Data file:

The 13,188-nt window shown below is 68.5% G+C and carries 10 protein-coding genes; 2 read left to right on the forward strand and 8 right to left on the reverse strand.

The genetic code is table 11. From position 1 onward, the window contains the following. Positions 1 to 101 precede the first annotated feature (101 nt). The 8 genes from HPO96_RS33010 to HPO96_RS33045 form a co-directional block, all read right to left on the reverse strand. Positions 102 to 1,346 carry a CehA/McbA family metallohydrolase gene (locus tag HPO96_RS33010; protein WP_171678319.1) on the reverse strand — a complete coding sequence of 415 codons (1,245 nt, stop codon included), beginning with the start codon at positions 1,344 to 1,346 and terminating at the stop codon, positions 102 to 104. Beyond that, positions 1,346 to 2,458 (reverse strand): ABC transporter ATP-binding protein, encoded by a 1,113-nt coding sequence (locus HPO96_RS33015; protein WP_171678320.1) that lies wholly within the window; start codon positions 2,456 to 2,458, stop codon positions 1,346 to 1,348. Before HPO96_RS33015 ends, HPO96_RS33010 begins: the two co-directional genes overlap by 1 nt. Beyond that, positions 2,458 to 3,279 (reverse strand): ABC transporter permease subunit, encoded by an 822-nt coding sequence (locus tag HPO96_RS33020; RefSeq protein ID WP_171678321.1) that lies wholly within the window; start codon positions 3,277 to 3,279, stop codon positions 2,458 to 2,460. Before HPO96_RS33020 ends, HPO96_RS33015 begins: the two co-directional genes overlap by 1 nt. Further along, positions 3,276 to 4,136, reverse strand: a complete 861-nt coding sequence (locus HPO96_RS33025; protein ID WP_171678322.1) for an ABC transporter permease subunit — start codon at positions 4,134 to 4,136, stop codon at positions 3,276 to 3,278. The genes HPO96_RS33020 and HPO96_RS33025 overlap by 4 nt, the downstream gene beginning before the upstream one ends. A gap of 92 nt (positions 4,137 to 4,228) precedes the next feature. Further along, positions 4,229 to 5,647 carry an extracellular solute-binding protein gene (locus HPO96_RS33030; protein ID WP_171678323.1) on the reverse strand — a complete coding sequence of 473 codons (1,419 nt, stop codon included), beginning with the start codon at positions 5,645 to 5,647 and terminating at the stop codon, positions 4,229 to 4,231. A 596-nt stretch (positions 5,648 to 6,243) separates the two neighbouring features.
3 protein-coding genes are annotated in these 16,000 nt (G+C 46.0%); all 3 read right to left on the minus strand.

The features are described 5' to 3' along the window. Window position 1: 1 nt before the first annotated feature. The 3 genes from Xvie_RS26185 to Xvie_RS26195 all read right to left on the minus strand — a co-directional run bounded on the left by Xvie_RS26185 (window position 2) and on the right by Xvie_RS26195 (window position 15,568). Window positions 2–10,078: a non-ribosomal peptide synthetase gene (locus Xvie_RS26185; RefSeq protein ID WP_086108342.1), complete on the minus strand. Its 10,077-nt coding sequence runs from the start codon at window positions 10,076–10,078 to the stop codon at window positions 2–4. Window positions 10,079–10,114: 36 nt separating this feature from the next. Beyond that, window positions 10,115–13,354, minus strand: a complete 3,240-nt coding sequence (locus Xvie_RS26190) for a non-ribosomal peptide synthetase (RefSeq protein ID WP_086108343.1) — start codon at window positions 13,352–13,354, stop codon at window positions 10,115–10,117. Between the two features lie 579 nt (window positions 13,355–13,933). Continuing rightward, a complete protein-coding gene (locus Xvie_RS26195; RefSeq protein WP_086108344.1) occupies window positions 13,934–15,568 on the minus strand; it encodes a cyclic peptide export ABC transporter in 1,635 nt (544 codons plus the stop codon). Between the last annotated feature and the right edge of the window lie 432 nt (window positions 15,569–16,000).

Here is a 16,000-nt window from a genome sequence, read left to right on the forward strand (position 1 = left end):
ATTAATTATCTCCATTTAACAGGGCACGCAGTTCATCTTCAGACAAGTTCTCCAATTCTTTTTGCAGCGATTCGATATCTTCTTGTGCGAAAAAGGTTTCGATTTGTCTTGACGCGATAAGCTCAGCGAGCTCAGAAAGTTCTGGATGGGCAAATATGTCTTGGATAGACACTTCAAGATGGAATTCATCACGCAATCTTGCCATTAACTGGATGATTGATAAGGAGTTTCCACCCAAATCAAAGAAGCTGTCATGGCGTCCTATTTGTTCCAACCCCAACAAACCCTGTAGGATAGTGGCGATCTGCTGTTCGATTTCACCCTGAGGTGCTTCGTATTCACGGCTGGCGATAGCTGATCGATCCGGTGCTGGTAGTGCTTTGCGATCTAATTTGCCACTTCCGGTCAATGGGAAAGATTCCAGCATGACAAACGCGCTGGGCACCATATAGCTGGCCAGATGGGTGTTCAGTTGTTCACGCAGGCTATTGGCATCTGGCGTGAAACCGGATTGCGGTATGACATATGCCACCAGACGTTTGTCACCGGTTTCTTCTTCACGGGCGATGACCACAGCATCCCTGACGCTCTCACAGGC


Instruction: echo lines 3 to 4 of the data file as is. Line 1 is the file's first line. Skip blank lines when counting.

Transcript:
3 protein-coding genes are annotated in these 16,000 nt (G+C 46.0%); all 3 read right to left on the minus strand.

The features are described 5' to 3' along the window. Window position 1: 1 nt before the first annotated feature. The 3 genes from Xvie_RS26185 to Xvie_RS26195 all read right to left on the minus strand — a co-directional run bounded on the left by Xvie_RS26185 (window position 2) and on the right by Xvie_RS26195 (window position 15,568). Window positions 2–10,078: a non-ribosomal peptide synthetase gene (locus Xvie_RS26185; RefSeq protein ID WP_086108342.1), complete on the minus strand. Its 10,077-nt coding sequence runs from the start codon at window positions 10,076–10,078 to the stop codon at window positions 2–4. Window positions 10,079–10,114: 36 nt separating this feature from the next. Beyond that, window positions 10,115–13,354, minus strand: a complete 3,240-nt coding sequence (locus Xvie_RS26190) for a non-ribosomal peptide synthetase (RefSeq protein ID WP_086108343.1) — start codon at window positions 13,352–13,354, stop codon at window positions 10,115–10,117. Between the two features lie 579 nt (window positions 13,355–13,933). Continuing rightward, a complete protein-coding gene (locus Xvie_RS26195; RefSeq protein WP_086108344.1) occupies window positions 13,934–15,568 on the minus strand; it encodes a cyclic peptide export ABC transporter in 1,635 nt (544 codons plus the stop codon). Between the last annotated feature and the right edge of the window lie 432 nt (window positions 15,569–16,000).